We folks in the modern Western world are a pretty intense bunch. We rush to work, rush while at work, then rush home to feed our kids, read our emails, write our emails and squeeze in our favorite television shows. Add in dozens more of options for information and entertainment we are presented with daily, and we feel pulled in a hundred directions with no stable center in our lives.
To find relief from some of the craziness, many now look to the East for ways to ease what several Eastern philosophies call “monkey-mind”–mentally jumping from one thing to the next, rarely maintaining focus. One of the most popular Eastern teachings adapted and brought to us (by mostly Western teachers) is the practice of awareness in the present moment. Some are finding that the Buddhist practice of paying attention to the here and now in an open and non-judgmental manner helps them find peace of mind.
The last decade has produced numerous books for people who want guidance. If you type “awareness of the present moment” into the search space on amazon.com, you get at least 100 results that are directly related to the subject. At or near the top of the list you will find “The Power of Now,” by Echhart Tolle (235pages). First published over a decade ago, the book became a best seller not long after Oprah Winfrey recommended it in her magazine “O.” By July, 2011, according to Wikipedia.com, “The Power of Now” appeared on the list for the 10 best selling Paperback Advice books for the 102nd time. The success of the book is testament to a huge and appreciative audience, so in spite of having been around a while, it is worth a second look.
Tolle teaches that humans suffer because we identify ourselves with our mind and that we wrongly believe in the reality of time. Tolle says that if we learn to live in the eternal Now in a state of true consciousness, we will find peace and ultimately be guides for others.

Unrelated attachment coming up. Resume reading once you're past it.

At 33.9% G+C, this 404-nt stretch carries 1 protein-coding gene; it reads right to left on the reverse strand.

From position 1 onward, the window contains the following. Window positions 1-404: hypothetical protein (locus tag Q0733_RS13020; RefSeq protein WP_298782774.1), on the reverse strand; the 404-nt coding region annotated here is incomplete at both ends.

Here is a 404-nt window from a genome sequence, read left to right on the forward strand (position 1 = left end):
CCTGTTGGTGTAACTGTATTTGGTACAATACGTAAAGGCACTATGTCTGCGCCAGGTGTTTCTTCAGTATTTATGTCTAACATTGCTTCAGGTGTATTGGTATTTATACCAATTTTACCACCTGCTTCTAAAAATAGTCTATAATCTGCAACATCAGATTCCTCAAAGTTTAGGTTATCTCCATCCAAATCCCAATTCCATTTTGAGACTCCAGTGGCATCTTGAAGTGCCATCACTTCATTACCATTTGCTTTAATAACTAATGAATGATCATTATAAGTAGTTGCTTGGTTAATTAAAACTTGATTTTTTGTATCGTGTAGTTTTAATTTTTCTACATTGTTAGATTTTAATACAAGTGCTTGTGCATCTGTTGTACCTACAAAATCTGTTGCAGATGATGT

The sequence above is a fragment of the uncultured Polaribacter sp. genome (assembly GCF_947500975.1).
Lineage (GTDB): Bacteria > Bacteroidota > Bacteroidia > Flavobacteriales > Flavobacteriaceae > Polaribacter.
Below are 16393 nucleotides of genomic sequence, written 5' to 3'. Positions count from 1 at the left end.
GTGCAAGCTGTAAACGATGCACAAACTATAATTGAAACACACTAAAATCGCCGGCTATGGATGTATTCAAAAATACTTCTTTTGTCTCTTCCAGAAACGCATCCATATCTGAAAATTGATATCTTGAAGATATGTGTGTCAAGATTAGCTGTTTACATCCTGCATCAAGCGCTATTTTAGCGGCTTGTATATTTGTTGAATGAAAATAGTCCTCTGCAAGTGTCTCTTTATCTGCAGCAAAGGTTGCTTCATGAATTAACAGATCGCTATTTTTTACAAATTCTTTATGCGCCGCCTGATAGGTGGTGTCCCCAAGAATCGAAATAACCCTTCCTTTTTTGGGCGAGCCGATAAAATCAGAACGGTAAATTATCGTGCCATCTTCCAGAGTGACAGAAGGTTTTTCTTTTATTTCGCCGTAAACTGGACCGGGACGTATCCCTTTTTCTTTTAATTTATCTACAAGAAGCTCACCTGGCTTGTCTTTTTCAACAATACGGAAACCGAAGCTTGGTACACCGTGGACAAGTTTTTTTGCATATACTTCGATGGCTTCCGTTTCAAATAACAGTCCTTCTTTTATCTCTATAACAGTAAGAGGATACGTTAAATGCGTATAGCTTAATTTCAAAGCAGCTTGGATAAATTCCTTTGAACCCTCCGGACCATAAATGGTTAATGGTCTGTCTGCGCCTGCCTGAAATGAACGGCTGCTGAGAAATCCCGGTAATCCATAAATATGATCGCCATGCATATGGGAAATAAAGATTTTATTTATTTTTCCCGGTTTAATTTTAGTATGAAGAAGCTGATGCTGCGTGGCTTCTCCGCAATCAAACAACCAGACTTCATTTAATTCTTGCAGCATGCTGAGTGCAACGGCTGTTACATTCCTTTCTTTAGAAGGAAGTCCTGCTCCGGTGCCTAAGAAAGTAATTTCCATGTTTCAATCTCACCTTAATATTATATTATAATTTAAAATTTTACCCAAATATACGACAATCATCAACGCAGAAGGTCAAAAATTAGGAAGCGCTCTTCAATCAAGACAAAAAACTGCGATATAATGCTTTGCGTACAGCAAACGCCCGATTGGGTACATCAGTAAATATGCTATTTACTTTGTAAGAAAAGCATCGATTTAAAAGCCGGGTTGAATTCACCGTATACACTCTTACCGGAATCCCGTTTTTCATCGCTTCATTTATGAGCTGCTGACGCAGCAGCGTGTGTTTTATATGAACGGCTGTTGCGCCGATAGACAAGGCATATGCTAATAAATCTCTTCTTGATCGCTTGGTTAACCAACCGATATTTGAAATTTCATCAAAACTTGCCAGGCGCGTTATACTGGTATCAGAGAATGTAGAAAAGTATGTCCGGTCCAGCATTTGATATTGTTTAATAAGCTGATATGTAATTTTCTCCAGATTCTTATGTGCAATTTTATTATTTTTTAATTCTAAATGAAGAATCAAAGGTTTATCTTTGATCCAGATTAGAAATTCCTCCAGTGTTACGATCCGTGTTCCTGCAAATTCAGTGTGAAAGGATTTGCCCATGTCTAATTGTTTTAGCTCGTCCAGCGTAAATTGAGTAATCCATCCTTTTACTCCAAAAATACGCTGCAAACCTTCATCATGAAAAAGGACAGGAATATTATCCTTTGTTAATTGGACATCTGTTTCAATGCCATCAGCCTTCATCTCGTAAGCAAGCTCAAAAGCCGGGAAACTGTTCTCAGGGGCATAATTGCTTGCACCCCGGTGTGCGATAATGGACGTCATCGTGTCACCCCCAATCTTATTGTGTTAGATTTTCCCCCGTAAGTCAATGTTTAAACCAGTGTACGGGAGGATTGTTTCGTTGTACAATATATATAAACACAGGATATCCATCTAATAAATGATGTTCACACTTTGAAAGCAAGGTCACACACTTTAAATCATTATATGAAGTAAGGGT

The book is a lively stream of teachings stemming from Tolle’s own experience of “inner transformation.” By way of introduction, he explains that “Until my thirtieth year, I lived in a state of almost continuous anxiety interspersed with periods of suicidal depression.” One night he experienced an apparently spontaneous enlightenment. As he interprets it later, he felt that his consciousness had withdrawn “from its identification with the unhappy and deeply fearful self, which is ultimately a fiction of the mind” and that what was left “was my true nature as the ever-present I Am: consciousness in its pure state prior to identification with form.”
In his life afterward, “Everything was fresh and pristine, as if it had just come into existence.” He says, “For the next five months, I lived in a state of uninterrupted deep peace and bliss.”
For the reader, guidance into finding the power of “Now” comes in the form of question and answer between student and teacher. In response to one of the questions he explains that an important step to ending compulsive thinking is to start “watching the thinker.” We must become a “witness” of our own thoughts, just as taught by many Buddhists. The more aware we become of our own thoughts, the less power they have over us. He further explains that “Thinking is only a small part of consciousness.” By this, he means that consciousness exists as a universal reality, far superior to mere individual thought.
Other teachings explain the importance of not identifying with our “ego” and of understanding that the “pain body,” which is where our suffering resides, is not in the strictest sense real. Because it is not real, we should not let the “pain body” take over our thinking, Also, we must enter a state of acceptance of, not resistance to, our perceived reality.
Tolle’s teachings are not new, he says, but old: “in essence there is and always has been only one spiritual teaching, although it comes in many forms…(but) their spiritual essence has become almost completely obscured…” “This book can be seen as a restatement for our time of that one timeless spiritual teaching, the essence of all religions.” Most of Tolle’s core thoughts find there roots in Eastern teachings, even his assertion that the one truth is old and in danger of being lost.